Progress on the Design and Development of the Continuous-Flow Total Artificial Heart


  • Presented in part at the 19th Congress of the International Society for Rotary Blood Pumps held on September 8–10, 2011, in Louisville, KY, USA.

Dr. Leonard A.R. Golding, Department of Biomedical Engineering/ND20, Cleveland Clinic, 9500 Euclid Avenue, Cleveland, OH 44195, USA. E-mail:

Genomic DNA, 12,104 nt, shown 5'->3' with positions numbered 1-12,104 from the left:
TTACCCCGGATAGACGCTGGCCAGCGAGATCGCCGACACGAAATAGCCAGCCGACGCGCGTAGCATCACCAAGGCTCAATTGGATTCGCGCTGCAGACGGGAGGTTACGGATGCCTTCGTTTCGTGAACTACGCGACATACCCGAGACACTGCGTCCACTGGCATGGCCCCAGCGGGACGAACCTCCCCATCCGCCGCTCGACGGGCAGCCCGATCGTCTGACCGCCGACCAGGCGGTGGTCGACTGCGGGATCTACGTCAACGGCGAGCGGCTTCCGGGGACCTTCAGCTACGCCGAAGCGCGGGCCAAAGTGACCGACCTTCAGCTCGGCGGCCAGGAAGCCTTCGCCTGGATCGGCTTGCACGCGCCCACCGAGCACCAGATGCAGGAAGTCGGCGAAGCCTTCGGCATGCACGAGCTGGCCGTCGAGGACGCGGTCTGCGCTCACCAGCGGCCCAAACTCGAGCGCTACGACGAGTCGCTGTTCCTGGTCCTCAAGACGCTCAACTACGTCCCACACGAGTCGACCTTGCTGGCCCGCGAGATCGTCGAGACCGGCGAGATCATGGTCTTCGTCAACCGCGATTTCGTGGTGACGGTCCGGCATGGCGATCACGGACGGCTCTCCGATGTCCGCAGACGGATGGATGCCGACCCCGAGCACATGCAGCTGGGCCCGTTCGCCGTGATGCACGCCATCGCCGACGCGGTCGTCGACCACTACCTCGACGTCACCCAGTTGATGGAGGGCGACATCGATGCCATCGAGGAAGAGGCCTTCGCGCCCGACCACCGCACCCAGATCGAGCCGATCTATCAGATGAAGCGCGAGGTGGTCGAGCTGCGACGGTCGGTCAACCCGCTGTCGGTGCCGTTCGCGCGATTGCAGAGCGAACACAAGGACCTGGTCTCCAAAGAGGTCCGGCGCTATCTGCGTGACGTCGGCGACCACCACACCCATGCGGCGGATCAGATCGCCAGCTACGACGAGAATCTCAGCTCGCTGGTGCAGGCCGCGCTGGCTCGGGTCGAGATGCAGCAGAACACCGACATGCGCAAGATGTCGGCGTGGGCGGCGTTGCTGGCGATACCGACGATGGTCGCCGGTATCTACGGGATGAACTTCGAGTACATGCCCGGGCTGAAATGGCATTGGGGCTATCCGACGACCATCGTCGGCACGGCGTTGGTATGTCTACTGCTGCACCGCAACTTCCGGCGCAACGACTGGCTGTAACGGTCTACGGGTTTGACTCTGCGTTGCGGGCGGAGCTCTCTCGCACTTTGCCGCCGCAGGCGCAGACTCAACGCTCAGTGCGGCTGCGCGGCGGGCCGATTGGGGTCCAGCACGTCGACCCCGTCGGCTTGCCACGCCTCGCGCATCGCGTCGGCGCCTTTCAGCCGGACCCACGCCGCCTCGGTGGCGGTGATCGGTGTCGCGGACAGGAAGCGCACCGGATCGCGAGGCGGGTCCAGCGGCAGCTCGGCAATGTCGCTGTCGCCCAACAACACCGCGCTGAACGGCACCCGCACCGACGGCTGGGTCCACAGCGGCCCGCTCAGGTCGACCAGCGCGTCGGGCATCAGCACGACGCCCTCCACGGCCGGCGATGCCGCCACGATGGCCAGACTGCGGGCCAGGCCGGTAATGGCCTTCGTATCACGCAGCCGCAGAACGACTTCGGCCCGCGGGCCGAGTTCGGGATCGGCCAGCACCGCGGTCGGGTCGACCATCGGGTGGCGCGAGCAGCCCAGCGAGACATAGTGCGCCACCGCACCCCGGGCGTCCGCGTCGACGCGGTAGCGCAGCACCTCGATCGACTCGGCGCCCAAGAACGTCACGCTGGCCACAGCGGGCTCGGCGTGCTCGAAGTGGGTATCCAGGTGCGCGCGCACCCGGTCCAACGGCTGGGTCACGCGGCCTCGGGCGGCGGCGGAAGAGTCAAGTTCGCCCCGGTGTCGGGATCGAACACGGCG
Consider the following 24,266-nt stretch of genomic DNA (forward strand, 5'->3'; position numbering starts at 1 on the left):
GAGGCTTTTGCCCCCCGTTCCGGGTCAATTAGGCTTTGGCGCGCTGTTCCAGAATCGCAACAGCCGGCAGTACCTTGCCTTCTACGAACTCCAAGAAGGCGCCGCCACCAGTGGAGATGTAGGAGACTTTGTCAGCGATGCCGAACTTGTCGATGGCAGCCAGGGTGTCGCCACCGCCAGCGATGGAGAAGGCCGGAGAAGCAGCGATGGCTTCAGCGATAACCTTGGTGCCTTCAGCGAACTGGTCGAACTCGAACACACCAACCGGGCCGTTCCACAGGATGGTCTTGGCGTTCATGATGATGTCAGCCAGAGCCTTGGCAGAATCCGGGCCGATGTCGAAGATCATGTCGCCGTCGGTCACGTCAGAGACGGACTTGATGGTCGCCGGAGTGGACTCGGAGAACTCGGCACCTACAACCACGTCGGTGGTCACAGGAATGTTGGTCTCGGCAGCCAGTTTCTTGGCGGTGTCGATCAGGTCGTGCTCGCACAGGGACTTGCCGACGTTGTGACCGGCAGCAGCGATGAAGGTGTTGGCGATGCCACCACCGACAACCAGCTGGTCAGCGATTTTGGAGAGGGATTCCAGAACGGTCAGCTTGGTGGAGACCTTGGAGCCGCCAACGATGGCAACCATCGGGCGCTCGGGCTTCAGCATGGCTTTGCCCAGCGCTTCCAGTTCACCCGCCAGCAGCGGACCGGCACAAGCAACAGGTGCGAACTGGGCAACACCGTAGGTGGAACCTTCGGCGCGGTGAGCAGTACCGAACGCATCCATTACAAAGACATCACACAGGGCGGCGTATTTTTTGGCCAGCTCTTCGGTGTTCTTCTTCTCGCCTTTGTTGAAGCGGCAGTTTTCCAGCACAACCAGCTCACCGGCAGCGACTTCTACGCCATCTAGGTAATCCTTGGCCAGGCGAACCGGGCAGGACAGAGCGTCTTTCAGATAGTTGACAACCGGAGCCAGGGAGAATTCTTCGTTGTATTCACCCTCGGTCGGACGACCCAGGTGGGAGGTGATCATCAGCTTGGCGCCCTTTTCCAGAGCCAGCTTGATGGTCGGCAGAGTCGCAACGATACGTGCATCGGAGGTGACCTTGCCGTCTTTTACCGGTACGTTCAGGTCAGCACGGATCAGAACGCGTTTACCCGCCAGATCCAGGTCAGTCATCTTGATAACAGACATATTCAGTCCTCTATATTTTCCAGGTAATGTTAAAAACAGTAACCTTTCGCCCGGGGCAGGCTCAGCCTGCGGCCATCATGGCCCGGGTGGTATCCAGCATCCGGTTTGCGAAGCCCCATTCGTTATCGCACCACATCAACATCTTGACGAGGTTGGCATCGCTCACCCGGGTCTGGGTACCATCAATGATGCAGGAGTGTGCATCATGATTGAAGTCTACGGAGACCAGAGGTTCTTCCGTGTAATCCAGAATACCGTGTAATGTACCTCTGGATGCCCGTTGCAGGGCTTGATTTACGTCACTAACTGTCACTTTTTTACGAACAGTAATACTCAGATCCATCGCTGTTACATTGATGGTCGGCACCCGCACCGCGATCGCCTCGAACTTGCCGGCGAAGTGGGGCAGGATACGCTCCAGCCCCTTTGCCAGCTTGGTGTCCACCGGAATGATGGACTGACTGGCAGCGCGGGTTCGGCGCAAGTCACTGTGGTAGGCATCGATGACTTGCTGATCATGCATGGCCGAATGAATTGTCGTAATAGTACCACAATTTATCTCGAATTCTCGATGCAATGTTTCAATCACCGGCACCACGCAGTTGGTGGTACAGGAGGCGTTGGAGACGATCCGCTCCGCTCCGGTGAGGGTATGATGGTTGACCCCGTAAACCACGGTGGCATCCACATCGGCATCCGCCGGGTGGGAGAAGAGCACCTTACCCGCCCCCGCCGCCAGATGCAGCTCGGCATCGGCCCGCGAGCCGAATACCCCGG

Cleveland Clinic's continuous-flow total artificial heart has one motor and one rotating assembly supported by a hydrodynamic bearing. The right hydraulic output is self regulated by passive axial movement of the rotating assembly to balance itself with the left output. The purpose of this article is to present progress in four areas of development: the automatic speed control system, self-regulation to balance right/left inlet pressures and flows, hemolysis testing using calf blood, and coupled electromagnetics (EMAG) and computational fluid dynamics (CFD) analysis. The relationships between functions of motor power and speed, systemic flow, and systemic vascular resistance (SVR) were used for the sensorless speed control algorithm and demonstrated close correlations. Based on those empirical relationships, systemic flow and SVR were calculated in the system module and showed good correlation with measured pump flow and SVR. The automatic system adjusted the pump's speed to obtain the target flow in response to the calculated SVR. Atrial pressure difference (left minus right atrial pressure) was maintained within ±10 mm Hg for a wide range of SVR/pulmonary vascular resistance ratios, demonstrating a wide margin of self-regulation under fixed-speed mode and 25% sinusoidally modulated speed mode. Hemolysis test results indicated acceptable values (normalized index of hemolysis <0.01 mg/dL). The coupled EMAG/CFD model was validated for use in further device development.